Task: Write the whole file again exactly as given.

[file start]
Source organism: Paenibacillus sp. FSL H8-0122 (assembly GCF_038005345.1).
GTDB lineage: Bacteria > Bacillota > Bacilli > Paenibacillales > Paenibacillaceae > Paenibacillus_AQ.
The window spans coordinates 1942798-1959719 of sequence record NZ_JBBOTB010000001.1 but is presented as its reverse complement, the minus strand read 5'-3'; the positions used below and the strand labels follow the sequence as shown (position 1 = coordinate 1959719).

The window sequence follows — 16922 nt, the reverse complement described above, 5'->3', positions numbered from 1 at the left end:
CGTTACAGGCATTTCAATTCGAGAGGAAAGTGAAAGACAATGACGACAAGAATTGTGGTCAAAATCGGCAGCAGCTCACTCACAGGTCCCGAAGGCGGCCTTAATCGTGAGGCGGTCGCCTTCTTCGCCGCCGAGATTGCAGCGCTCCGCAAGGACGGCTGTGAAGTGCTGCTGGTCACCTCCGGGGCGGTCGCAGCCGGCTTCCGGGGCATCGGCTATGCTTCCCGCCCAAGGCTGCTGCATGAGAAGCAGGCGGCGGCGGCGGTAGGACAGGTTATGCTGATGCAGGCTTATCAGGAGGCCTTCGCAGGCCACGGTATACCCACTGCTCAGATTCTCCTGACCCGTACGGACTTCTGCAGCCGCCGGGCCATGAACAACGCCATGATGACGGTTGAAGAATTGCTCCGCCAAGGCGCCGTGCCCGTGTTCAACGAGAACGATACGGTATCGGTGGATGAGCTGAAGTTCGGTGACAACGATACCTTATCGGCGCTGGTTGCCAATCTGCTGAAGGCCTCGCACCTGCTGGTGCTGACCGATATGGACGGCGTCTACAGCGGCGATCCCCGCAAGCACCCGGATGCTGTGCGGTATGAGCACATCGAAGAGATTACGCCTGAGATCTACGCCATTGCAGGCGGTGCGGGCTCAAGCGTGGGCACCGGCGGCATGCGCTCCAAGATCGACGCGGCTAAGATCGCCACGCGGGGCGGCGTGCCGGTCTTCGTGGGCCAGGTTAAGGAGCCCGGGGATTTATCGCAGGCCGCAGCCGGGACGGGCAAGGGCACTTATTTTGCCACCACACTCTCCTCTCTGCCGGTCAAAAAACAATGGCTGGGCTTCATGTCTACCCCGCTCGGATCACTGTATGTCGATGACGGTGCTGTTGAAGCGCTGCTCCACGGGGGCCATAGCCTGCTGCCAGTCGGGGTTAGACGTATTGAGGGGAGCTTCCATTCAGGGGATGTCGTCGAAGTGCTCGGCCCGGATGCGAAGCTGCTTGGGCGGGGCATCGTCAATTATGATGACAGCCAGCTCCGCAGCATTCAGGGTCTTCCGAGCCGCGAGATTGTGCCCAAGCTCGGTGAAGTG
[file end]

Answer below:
Source organism: Paenibacillus sp. FSL H8-0122 (assembly GCF_038005345.1).
GTDB lineage: Bacteria > Bacillota > Bacilli > Paenibacillales > Paenibacillaceae > Paenibacillus_AQ.
The window spans coordinates 1942798-1959719 of sequence record NZ_JBBOTB010000001.1 but is presented as its reverse complement, the minus strand read 5'-3'; the positions used below and the strand labels follow the sequence as shown (position 1 = coordinate 1959719).

The window sequence follows — 16922 nt, the reverse complement described above, 5'->3', positions numbered from 1 at the left end:
CGTTACAGGCATTTCAATTCGAGAGGAAAGTGAAAGACAATGACGACAAGAATTGTGGTCAAAATCGGCAGCAGCTCACTCACAGGTCCCGAAGGCGGCCTTAATCGTGAGGCGGTCGCCTTCTTCGCCGCCGAGATTGCAGCGCTCCGCAAGGACGGCTGTGAAGTGCTGCTGGTCACCTCCGGGGCGGTCGCAGCCGGCTTCCGGGGCATCGGCTATGCTTCCCGCCCAAGGCTGCTGCATGAGAAGCAGGCGGCGGCGGCGGTAGGACAGGTTATGCTGATGCAGGCTTATCAGGAGGCCTTCGCAGGCCACGGTATACCCACTGCTCAGATTCTCCTGACCCGTACGGACTTCTGCAGCCGCCGGGCCATGAACAACGCCATGATGACGGTTGAAGAATTGCTCCGCCAAGGCGCCGTGCCCGTGTTCAACGAGAACGATACGGTATCGGTGGATGAGCTGAAGTTCGGTGACAACGATACCTTATCGGCGCTGGTTGCCAATCTGCTGAAGGCCTCGCACCTGCTGGTGCTGACCGATATGGACGGCGTCTACAGCGGCGATCCCCGCAAGCACCCGGATGCTGTGCGGTATGAGCACATCGAAGAGATTACGCCTGAGATCTACGCCATTGCAGGCGGTGCGGGCTCAAGCGTGGGCACCGGCGGCATGCGCTCCAAGATCGACGCGGCTAAGATCGCCACGCGGGGCGGCGTGCCGGTCTTCGTGGGCCAGGTTAAGGAGCCCGGGGATTTATCGCAGGCCGCAGCCGGGACGGGCAAGGGCACTTATTTTGCCACCACACTCTCCTCTCTGCCGGTCAAAAAACAATGGCTGGGCTTCATGTCTACCCCGCTCGGATCACTGTATGTCGATGACGGTGCTGTTGAAGCGCTGCTCCACGGGGGCCATAGCCTGCTGCCAGTCGGGGTTAGACGTATTGAGGGGAGCTTCCATTCAGGGGATGTCGTCGAAGTGCTCGGCCCGGATGCGAAGCTGCTTGGGCGGGGCATCGTCAATTATGATGACAGCCAGCTCCGCAGCATTCAGGGTCTTCCGAGCCGCGAGATTGTGCCCAAGCTCGGTGAAGTG